In the most basic terms, the law bans sites from denying housing to families with children. But you’ll have to do more than that to avoid fair housing trouble based on familial status since discrimination claims may arise from the way you advertise vacancies, show apartments, apply occupancy standards, and enforce site rules, to name a few aspects of day-to-day site management.

We'll give you eight rules for what not to do when dealing with families with children—that is, potential trouble spots and how to handle them.

Rule #1: Don’t Deny Housing to Households with Children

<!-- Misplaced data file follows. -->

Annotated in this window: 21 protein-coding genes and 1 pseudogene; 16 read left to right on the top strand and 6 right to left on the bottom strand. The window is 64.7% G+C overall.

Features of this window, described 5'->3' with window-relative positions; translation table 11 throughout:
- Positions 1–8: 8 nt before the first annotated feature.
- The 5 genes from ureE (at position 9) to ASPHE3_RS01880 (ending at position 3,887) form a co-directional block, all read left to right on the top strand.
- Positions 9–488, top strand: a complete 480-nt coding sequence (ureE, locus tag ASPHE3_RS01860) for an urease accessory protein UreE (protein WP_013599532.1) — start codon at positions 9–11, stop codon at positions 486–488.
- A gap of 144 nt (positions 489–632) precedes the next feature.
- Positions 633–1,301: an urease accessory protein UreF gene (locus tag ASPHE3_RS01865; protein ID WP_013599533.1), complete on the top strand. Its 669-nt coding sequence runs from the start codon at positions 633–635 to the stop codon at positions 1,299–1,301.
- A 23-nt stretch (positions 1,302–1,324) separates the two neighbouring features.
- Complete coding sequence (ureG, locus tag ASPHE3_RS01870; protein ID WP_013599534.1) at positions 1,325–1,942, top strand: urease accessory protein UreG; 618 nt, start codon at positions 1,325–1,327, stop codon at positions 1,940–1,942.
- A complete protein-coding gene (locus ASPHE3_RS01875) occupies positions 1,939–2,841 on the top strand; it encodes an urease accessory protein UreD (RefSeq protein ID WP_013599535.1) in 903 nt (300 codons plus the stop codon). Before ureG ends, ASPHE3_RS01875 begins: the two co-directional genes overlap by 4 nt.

Though it has been unlawful for 25 years, sites continue to run afoul of fair housing provisions by refusing to rent to applicants because they have one or more children living with them. Unless the site qualifies as senior housing, it’s unlawful to screen out or deny housing to families with children.

Some housing providers have strong reservations against renting to households with children because of concerns about potential noise complaints from crying babies or boisterous youngsters, damage to the unit or common areas from playing children, or liability for falls or other accidents involving young children. Though you may believe your concerns are justified, you can’t refuse to rent to an applicant simply because there are children living within the household. In fact, simply expressing a preference against families with children can lead to a fair housing complaint.

Rule #2: Don’t Claim Senior Housing Exemption Unless You Qualify